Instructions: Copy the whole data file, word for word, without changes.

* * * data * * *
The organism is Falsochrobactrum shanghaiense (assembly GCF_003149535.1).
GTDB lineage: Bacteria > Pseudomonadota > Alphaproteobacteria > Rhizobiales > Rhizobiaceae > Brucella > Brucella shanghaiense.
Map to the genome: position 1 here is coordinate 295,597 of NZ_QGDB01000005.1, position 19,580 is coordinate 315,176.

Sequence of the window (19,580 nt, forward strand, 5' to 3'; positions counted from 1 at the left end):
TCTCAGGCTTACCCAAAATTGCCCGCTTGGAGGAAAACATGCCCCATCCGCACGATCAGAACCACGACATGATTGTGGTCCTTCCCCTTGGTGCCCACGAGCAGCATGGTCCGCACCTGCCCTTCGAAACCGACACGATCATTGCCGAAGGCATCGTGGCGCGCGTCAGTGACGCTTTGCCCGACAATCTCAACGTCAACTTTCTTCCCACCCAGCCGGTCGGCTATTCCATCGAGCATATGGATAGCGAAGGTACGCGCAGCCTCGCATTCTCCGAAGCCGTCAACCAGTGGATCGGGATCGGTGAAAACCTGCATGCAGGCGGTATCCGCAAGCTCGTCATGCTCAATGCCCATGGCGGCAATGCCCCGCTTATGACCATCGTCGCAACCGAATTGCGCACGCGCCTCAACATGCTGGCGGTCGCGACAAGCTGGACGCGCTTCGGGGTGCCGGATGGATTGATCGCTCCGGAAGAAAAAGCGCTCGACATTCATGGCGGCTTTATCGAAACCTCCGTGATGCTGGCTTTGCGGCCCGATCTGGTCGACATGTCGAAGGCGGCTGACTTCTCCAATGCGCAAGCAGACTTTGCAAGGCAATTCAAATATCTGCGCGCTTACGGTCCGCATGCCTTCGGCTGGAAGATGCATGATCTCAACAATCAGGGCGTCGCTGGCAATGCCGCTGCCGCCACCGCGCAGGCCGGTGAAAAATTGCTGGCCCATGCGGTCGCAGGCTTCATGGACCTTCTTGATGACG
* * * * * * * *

The organism is Falsochrobactrum shanghaiense (assembly GCF_003149535.1).
GTDB lineage: Bacteria > Pseudomonadota > Alphaproteobacteria > Rhizobiales > Rhizobiaceae > Brucella > Brucella shanghaiense.
Map to the genome: position 1 here is coordinate 295,597 of NZ_QGDB01000005.1, position 19,580 is coordinate 315,176.

Sequence of the window (19,580 nt, forward strand, 5' to 3'; positions counted from 1 at the left end):
TCTCAGGCTTACCCAAAATTGCCCGCTTGGAGGAAAACATGCCCCATCCGCACGATCAGAACCACGACATGATTGTGGTCCTTCCCCTTGGTGCCCACGAGCAGCATGGTCCGCACCTGCCCTTCGAAACCGACACGATCATTGCCGAAGGCATCGTGGCGCGCGTCAGTGACGCTTTGCCCGACAATCTCAACGTCAACTTTCTTCCCACCCAGCCGGTCGGCTATTCCATCGAGCATATGGATAGCGAAGGTACGCGCAGCCTCGCATTCTCCGAAGCCGTCAACCAGTGGATCGGGATCGGTGAAAACCTGCATGCAGGCGGTATCCGCAAGCTCGTCATGCTCAATGCCCATGGCGGCAATGCCCCGCTTATGACCATCGTCGCAACCGAATTGCGCACGCGCCTCAACATGCTGGCGGTCGCGACAAGCTGGACGCGCTTCGGGGTGCCGGATGGATTGATCGCTCCGGAAGAAAAAGCGCTCGACATTCATGGCGGCTTTATCGAAACCTCCGTGATGCTGGCTTTGCGGCCCGATCTGGTCGACATGTCGAAGGCGGCTGACTTCTCCAATGCGCAAGCAGACTTTGCAAGGCAATTCAAATATCTGCGCGCTTACGGTCCGCATGCCTTCGGCTGGAAGATGCATGATCTCAACAATCAGGGCGTCGCTGGCAATGCCGCTGCCGCCACCGCGCAGGCCGGTGAAAAATTGCTGGCCCATGCGGTCGCAGGCTTCATGGACCTTCTTGATGACG